Portal Knights (Nintendo Switch) Review

By Drew Hurley 12.08.2018

Review for Portal Knights on Nintendo Switch

As soon as a game does exceptionally well, the clones begin to arrive in abundance. It's never more evident than today with the current obsession of Battle Royale modes. For a while, not too long ago, the focus was on the Minecraft clones. However, for some, the term clone was rather disparaging. Games like Dragon Quest Builders took the core elements and made something different; something special. Nintendo Switch has already received a few of these type of games, but now Cubed3 looks back at Portal Knights. Already enjoyed here on PlayStation 4, how does it hold up on its new Switch port?

To survive as a "clone," the new game either has to do things better than the original or add its own special flavour to keep things interesting. Portal Knights goes the same route as a handful of the best "Minecraft Clones," like LEGO Worlds and Dragon Quest Builders, in that it doesn't give a single huge world to explore, but rather multiple ones that can be jumped through via the titular "Portals."

Defeating enemies on each of these worlds and gathering resources gives a chance to find shards of Portal Stones, and gathering enough of these means full Portal Stones can be crafted. These can then be used to open a portal to the next world once the doorway for the world has been found. These shards come very quickly at the beginning, when they just consist of blue portals and blue shards - so much so that despite each of the starting worlds having a couple of NPCs with side-quests and various different resources to play with the crafting, it's easy enough to fly through the first few worlds.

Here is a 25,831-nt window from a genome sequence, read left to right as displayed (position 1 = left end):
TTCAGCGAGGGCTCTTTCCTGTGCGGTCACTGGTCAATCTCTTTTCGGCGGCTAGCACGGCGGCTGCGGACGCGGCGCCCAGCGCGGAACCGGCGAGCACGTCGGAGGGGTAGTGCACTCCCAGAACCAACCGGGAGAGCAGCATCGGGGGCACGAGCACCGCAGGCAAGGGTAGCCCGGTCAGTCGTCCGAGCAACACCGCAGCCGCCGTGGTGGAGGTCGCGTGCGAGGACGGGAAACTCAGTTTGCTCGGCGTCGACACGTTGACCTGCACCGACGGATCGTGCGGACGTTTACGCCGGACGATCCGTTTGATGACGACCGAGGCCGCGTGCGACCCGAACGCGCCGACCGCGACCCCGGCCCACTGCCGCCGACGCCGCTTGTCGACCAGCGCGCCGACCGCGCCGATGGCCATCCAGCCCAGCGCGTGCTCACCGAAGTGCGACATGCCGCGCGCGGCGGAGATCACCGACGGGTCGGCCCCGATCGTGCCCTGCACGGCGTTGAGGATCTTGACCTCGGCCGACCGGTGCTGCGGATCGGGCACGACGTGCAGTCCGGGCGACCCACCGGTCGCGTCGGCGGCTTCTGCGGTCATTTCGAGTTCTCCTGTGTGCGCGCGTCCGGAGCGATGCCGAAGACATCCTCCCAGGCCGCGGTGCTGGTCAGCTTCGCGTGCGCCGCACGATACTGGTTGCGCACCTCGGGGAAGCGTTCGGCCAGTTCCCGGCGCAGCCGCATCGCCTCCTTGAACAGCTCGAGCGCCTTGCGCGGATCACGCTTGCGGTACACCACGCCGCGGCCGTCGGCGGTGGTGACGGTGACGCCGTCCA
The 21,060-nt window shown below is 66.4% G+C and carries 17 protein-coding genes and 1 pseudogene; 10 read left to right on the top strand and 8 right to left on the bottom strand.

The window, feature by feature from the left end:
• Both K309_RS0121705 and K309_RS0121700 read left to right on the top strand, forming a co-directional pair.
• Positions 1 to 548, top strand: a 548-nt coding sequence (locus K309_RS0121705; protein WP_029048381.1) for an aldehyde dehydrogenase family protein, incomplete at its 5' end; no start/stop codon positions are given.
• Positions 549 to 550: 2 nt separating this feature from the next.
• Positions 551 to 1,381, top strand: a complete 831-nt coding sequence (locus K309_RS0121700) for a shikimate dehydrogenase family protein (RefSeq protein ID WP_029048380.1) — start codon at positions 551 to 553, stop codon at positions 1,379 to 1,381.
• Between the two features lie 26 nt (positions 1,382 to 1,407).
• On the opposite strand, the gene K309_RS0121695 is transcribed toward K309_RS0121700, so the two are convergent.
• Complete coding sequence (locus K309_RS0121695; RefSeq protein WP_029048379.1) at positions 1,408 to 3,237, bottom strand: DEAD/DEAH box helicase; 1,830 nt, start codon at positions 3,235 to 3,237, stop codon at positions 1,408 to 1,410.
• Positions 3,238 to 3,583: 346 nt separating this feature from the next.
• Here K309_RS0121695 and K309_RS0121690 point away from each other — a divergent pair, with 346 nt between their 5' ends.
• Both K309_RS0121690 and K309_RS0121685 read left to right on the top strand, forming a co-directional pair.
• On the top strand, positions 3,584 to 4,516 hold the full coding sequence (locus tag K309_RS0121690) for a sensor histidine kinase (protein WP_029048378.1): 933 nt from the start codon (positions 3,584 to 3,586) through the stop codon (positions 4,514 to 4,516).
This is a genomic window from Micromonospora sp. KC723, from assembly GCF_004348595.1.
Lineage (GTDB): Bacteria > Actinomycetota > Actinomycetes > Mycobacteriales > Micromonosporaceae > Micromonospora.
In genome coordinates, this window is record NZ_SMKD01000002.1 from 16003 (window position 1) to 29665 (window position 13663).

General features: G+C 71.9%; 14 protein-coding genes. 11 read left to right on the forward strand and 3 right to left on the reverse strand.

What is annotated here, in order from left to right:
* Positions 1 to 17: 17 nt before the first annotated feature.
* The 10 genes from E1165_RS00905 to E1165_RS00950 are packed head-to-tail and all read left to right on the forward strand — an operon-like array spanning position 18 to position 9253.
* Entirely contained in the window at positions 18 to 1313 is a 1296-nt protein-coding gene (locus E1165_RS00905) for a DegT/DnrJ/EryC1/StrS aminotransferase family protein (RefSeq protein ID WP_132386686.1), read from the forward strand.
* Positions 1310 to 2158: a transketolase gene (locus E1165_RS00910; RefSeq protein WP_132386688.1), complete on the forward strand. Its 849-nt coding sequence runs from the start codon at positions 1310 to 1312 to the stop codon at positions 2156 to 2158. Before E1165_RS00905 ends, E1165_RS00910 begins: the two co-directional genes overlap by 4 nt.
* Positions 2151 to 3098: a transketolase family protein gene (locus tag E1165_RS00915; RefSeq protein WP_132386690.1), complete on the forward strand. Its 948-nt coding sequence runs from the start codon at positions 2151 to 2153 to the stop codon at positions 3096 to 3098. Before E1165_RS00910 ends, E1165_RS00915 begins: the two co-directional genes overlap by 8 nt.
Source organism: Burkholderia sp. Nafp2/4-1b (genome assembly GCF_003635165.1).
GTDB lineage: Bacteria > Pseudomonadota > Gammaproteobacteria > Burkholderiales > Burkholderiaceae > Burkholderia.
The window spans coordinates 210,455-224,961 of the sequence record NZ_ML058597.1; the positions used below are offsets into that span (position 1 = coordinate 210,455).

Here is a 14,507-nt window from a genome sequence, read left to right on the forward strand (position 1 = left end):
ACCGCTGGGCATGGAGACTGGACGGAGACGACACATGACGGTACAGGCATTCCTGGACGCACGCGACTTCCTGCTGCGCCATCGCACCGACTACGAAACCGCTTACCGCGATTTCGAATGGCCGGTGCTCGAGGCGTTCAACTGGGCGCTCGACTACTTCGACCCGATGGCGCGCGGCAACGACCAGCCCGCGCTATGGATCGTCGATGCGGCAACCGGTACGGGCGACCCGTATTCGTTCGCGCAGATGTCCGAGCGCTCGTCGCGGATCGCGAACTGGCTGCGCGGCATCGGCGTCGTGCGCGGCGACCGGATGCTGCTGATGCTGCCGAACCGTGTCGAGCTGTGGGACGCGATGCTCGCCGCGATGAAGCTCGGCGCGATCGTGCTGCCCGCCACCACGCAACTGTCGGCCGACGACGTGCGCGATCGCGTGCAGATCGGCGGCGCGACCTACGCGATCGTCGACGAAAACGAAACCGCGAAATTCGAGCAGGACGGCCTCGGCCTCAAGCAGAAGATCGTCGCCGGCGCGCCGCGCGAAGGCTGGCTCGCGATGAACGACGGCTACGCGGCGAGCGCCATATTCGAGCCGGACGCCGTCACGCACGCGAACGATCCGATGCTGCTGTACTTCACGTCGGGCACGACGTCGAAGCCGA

Screenshot for Portal Knights on Nintendo Switch

These worlds have diverse biotopes. There are desert worlds with towering cacti, rich forests, and medieval castles. Exploiting the resources of each is key to making the most of the game. Mining up copper ore in the desert, chopping down the trees in forests, and taking stone from the sides of buildings - it's fun at first, unlocking new craftables, then heading back to earlier worlds to track down that one little item, it's intrinsically addictive. But, as the game progresses it really loses its way, falling into a terrible amount of grinding at about three quarters of the way through. Finding other colours of portal bricks becomes horrendous and required pieces of equipment take a ton of materials.